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Shake off the winter cobwebs and get a jump start on the 2022 rowing season with DC Strokes Pre-Season Training. Join us Tuesday and Thursday evenings for six weeks of coached sessions that will improve your cardio, fitness, and mobility – regardless of whether you plan to row.


Sessions will include a dynamic warm-up and a variety of erg work lasting 50-60 minutes, followed by stretching and cool-down. You also will learn and put into practice basic coxing commands – all for less than $15 per week.


Participants should, at a minimum, have completed a Learn-to-Row program


To allow for adequate spacing and ventilation, sessions will be held outdoors or in one of the bays at the Anacostia Community Boathouse. All participants will be required to show proof of being fully vaccinated against Covid-19.


When:

Tuesdays and Thursdays, Feb. 8-March 17

7:15-8:30 p.m.


Where:

Anacostia Community Boathouse

1900 M St SE, Washington, DC


Fee:

$85


Register today:

Registration code:

DCSRCxMem


Note: We will be using iCrew for all team activities this year (attendance, equipment management, lineups, etc.), so you will need to create an account. Tutorials and more information will be forthcoming.


About the coach

Rachel Freedman is a US Rowing Level II certified coach who has worked with high school and masters rowers, and developed winter training programs for sweep teams and unaffiliated scullers. In 2014 she founded RowSource.com as a resource for masters rowers, coaches, and coxswains. In 2020 she established the Alliance of Women Rowing Coaches and co-founded Steady State Network, the producer of Steady State Podcast.


DC Strokes is pleased to offer a new program: Pre-season Strength and Explosiveness Training.


This small group class will focus on building strength and explosive conditioning, two foundational components for a stellar rowing season. Rowers will participate in a 10-week program that links work in the gym with power in the boat. Each session will incorporate individualized training and feedback, in a lively and supportive small-group atmosphere. No previous strength training is necessary, and all exercises and activities can be adapted to each person’s fitness profile. Classes will be held at Jade (1310 Pennsylvania Avenue, SE), a private gym tailored to small-group classes and individual fitness sessions. They have a strict cleaning regimen and adhere to all city COVID protocols. http://jadefitnessdc.com Cardio workouts will be provided for participants to do on their own as requested. We have two options for classes, and will select one based on the preferences of those who sign up first:

  • 6:00 - 7:00 a.m. on Tuesdays and Thursdays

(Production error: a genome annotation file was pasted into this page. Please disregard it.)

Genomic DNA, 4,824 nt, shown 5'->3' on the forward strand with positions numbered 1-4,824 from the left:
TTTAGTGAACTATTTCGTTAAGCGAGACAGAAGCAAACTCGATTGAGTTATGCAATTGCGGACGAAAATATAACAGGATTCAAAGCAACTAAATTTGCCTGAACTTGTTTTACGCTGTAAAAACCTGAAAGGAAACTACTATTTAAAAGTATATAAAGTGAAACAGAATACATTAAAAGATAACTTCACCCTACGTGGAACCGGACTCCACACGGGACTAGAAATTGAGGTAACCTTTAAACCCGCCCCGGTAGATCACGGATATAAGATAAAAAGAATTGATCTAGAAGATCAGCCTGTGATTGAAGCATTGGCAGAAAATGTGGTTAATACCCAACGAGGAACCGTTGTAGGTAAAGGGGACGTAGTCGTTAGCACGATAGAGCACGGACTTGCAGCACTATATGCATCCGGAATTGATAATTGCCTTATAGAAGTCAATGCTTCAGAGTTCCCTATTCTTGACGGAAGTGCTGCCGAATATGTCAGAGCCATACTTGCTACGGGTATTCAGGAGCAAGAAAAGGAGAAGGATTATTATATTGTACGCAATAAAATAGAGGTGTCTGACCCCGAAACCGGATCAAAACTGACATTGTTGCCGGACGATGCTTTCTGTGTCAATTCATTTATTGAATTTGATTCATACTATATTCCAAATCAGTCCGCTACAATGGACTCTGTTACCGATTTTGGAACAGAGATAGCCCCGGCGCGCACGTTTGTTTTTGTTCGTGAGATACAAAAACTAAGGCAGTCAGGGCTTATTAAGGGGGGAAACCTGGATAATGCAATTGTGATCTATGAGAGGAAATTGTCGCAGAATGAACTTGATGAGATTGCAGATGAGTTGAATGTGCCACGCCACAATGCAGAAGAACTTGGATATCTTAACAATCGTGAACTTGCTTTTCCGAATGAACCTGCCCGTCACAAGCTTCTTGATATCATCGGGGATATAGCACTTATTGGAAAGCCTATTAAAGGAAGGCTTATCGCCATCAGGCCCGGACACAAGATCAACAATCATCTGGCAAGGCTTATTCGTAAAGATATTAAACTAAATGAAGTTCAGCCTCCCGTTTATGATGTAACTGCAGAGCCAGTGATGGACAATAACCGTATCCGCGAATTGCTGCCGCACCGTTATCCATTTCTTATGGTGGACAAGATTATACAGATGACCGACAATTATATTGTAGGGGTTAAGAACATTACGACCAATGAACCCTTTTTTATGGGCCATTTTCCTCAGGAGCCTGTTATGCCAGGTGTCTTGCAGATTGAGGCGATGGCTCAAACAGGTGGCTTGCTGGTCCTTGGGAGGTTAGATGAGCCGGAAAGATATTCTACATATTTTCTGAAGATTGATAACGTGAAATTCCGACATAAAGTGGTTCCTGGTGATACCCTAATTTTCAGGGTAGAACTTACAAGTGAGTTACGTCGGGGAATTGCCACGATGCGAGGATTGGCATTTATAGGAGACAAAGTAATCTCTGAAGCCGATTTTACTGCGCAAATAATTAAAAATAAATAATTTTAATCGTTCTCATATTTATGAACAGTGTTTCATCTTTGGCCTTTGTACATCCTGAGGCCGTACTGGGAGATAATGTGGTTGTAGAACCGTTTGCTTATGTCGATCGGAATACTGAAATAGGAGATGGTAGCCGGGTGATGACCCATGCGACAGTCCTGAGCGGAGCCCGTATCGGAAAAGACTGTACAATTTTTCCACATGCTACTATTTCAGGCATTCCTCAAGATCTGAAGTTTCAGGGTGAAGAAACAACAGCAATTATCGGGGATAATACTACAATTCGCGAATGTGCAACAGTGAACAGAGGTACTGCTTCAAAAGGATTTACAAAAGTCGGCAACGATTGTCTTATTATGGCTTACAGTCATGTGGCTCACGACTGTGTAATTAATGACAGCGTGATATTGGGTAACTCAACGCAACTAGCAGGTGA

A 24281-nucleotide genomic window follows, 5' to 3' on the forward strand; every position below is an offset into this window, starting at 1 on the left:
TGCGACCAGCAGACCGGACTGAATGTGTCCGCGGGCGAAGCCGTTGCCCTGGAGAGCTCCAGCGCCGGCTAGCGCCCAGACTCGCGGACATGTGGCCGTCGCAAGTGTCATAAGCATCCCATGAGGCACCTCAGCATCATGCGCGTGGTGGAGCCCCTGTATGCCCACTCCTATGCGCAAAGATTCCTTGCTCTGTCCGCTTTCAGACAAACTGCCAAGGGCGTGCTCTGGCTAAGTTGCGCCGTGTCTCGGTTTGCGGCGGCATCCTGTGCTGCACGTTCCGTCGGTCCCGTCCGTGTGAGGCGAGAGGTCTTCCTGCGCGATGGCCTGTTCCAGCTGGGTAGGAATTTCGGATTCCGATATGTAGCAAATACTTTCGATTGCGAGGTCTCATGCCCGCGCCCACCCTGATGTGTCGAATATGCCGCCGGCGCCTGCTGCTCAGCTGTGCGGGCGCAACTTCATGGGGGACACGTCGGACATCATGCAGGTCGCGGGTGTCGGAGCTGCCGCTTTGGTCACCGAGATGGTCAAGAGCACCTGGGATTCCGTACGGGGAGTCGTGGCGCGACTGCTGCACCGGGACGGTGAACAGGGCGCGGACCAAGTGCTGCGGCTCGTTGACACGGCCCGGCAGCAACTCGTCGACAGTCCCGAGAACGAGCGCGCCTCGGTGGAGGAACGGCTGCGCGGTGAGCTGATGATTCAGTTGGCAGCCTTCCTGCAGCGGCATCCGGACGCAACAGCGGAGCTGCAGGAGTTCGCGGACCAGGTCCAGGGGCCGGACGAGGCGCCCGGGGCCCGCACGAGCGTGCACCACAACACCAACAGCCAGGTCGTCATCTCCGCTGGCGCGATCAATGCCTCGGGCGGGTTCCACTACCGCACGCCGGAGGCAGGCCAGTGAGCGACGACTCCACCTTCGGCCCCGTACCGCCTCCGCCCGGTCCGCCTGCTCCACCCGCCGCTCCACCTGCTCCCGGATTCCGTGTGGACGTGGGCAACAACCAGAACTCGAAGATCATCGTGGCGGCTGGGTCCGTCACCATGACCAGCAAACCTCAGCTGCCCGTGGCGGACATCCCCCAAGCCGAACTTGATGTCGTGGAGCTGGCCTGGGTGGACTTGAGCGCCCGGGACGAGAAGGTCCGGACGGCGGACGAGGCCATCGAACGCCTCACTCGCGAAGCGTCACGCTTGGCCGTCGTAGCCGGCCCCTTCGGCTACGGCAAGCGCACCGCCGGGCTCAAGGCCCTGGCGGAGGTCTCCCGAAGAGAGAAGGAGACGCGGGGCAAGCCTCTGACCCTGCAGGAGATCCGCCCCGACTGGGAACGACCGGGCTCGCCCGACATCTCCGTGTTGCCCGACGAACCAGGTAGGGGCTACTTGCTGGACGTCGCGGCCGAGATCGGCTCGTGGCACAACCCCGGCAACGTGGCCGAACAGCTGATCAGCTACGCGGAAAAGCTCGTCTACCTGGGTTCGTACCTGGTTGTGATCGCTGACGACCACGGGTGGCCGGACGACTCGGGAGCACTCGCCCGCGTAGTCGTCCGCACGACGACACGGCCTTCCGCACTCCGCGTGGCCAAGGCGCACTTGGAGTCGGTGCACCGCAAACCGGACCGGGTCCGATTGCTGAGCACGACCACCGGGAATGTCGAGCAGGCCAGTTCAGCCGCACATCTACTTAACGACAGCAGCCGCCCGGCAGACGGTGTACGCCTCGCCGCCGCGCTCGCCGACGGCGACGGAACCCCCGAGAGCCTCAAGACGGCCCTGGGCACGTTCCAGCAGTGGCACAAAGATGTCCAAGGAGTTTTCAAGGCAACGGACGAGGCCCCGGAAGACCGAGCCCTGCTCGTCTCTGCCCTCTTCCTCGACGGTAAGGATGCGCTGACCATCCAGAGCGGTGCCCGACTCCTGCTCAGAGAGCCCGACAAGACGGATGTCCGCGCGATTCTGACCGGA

• 5:00 - 6:15 p.m. on Tuesdays and Thursdays

Classes begin January 11th and will continue through the third week of March, with a total of 18 classes. Class size will be capped at eight participants. Cost is $600 per person. About the instructor: Sue Jacoby is a certified ACE fitness trainer who believes movement can bring great joy. She is a DC Strokes alumna who had the great pleasure of rowing in numerous regattas including the Head of the Charles and in the Gay Games in Denmark, Norway. After rowing she became an avid powerlifter, finding she had an affinity for“picking up and putting down really heavy things” (which led to a national deadlifting record). Today you can find her in the gym, on her Peleton, or happily walking her dog Liam (who will be joining her during classes).



DC Strokes Rowing Club condemns the actions taken by Nellie’s Sports Bar and at least one of its bouncers this past weekend that led to violence against a Black woman, Keisha Young.


While Nellie’s statement about the weekend’s events moves in the right direction, it is not enough. The events of this weekend, when coupled with a history of Nellie’s staff unfairly targeting Black and brown guests leads us to the decision that DC Strokes Rowing Club cannot support Nellie’s Sports Bar and our club will not hold events at the bar for the foreseeable future.


Credible claims of racism, discrimination, and bias directed against Black and brown people in our community while at Nellie’s have registered no long-lasting change in the bar’s culture. Nellie’s must do more than react to racism—like all of us, they must be proactive.


In the past, DC Strokes has looked the other way. As recently as 2019, our club partnered with Nellie’s as a sponsor, and we, in turn, have held events and fundraisers at the bar. In this way, we have complicity in the complaints that Black and brown people and their allies have lodged against Nellie’s. For this, we apologize. We will do better.


For Nellie’s, making amends might take the form of hiring more Black and brown employees at all levels—including management—and providing them with opportunities to speak up and create more inclusive policies. It might take the form of investing money in local organizations that support Black and brown women or Black and brown LGBTQ+ persons. It might take the form of diversity, equity, and inclusion seminars or implicit bias workshops for all employees—including its owner and those responsible for hiring and contracting new staff.


Whatever next steps look like for Nellie’s, we hope that they undertake those steps with intentionality. We hope that we can support this LGBTQ+ venue again one day. But until Nellie’s takes serious and real steps—with demonstrable results—we will support venues that provide safe and welcoming spaces for all their guests.

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